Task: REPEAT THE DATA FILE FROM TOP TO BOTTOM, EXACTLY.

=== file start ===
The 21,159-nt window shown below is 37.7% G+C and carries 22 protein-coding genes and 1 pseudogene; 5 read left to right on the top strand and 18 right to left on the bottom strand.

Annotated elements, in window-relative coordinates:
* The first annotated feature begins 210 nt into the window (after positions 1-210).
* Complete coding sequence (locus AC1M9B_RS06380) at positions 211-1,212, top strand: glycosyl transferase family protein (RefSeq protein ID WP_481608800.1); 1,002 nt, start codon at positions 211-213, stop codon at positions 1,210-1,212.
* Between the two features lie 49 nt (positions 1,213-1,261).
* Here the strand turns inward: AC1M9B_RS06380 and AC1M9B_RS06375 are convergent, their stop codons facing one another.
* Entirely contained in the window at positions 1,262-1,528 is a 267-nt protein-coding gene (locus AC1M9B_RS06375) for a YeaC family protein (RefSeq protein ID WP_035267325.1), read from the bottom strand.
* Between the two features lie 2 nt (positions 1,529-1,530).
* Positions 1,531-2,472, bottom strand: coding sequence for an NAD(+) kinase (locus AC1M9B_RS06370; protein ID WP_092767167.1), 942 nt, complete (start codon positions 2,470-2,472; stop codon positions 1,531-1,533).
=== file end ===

The 21,159-nt window shown below is 37.7% G+C and carries 22 protein-coding genes and 1 pseudogene; 5 read left to right on the top strand and 18 right to left on the bottom strand.

Annotated elements, in window-relative coordinates:
* The first annotated feature begins 210 nt into the window (after positions 1-210).
* Complete coding sequence (locus AC1M9B_RS06380) at positions 211-1,212, top strand: glycosyl transferase family protein (RefSeq protein ID WP_481608800.1); 1,002 nt, start codon at positions 211-213, stop codon at positions 1,210-1,212.
* Between the two features lie 49 nt (positions 1,213-1,261).
* Here the strand turns inward: AC1M9B_RS06380 and AC1M9B_RS06375 are convergent, their stop codons facing one another.
* Entirely contained in the window at positions 1,262-1,528 is a 267-nt protein-coding gene (locus AC1M9B_RS06375) for a YeaC family protein (RefSeq protein ID WP_035267325.1), read from the bottom strand.
* Between the two features lie 2 nt (positions 1,529-1,530).
* Positions 1,531-2,472, bottom strand: coding sequence for an NAD(+) kinase (locus AC1M9B_RS06370; protein ID WP_092767167.1), 942 nt, complete (start codon positions 2,470-2,472; stop codon positions 1,531-1,533).